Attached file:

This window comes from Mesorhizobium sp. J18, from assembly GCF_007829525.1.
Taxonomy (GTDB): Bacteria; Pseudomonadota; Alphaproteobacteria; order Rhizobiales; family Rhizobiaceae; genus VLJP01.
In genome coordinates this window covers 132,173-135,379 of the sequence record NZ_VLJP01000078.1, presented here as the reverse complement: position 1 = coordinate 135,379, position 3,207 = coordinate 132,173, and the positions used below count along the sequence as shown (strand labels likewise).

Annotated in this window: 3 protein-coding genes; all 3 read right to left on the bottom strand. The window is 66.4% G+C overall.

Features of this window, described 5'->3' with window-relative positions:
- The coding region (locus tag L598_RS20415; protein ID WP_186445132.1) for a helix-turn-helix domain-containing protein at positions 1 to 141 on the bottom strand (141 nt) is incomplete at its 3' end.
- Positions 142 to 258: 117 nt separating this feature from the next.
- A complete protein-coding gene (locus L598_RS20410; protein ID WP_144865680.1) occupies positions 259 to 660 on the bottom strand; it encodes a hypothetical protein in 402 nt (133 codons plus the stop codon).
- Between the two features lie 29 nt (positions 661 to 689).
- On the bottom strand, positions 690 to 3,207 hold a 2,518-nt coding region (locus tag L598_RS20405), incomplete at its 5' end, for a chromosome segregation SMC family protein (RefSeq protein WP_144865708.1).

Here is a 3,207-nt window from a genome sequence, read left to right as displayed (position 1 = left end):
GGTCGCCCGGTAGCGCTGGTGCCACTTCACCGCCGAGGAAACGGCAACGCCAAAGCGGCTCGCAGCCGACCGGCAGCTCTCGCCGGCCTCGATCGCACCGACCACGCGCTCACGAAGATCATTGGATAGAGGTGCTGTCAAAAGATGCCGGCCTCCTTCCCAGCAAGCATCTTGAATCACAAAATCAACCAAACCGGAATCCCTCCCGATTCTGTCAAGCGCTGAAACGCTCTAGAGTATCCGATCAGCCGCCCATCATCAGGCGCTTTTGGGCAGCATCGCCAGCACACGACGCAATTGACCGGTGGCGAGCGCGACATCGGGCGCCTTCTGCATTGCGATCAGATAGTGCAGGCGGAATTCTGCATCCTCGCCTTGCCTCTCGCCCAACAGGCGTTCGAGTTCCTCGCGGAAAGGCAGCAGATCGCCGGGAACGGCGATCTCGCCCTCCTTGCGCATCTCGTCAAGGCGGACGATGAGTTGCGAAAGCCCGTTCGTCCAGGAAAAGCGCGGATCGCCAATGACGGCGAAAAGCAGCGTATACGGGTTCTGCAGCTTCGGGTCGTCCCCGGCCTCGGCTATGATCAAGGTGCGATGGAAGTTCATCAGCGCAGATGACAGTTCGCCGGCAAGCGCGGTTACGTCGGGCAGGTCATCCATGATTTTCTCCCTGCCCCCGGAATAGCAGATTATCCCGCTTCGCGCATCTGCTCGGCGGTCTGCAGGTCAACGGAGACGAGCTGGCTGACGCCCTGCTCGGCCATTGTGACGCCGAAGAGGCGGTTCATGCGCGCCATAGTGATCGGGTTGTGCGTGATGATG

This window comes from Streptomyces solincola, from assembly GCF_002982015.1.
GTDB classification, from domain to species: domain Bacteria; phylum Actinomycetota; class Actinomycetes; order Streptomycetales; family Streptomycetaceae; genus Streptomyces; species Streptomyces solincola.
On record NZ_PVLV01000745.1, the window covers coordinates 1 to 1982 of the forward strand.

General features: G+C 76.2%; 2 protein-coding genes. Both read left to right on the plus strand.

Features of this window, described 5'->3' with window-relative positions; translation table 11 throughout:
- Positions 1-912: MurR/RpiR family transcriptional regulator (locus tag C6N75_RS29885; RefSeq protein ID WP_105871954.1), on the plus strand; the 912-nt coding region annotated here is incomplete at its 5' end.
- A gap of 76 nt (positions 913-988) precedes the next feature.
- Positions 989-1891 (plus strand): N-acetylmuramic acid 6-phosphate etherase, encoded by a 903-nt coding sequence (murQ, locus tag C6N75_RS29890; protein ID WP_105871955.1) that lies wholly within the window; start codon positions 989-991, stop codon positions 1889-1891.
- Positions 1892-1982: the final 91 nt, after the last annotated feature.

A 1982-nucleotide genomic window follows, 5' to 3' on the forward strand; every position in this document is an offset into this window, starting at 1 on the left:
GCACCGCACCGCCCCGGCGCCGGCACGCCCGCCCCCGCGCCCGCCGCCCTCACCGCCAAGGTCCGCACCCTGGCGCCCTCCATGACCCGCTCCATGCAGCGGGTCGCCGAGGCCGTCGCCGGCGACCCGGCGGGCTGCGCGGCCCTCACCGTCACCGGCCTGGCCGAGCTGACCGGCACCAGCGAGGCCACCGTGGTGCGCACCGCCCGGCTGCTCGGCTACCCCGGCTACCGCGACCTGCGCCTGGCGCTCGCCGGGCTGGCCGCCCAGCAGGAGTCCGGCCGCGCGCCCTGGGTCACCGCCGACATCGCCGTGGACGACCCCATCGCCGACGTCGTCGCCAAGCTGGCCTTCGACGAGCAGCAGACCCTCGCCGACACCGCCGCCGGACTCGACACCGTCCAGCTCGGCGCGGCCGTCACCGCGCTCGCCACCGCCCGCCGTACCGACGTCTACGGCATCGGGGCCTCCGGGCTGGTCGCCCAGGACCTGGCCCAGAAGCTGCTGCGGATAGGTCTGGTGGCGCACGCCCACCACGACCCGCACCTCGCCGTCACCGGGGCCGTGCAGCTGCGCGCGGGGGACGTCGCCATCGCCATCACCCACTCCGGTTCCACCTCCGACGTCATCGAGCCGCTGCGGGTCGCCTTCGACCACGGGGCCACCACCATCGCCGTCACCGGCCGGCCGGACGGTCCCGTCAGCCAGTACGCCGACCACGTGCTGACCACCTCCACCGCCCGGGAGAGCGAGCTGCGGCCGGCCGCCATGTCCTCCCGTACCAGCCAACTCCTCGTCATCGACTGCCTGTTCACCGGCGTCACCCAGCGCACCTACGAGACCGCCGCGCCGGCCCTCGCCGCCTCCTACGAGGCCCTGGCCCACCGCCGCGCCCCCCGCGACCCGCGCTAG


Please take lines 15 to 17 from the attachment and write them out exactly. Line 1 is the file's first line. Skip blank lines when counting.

On record NZ_PVLV01000745.1, the window covers coordinates 1 to 1982 of the forward strand.

General features: G+C 76.2%; 2 protein-coding genes. Both read left to right on the plus strand.

Features of this window, described 5'->3' with window-relative positions; translation table 11 throughout: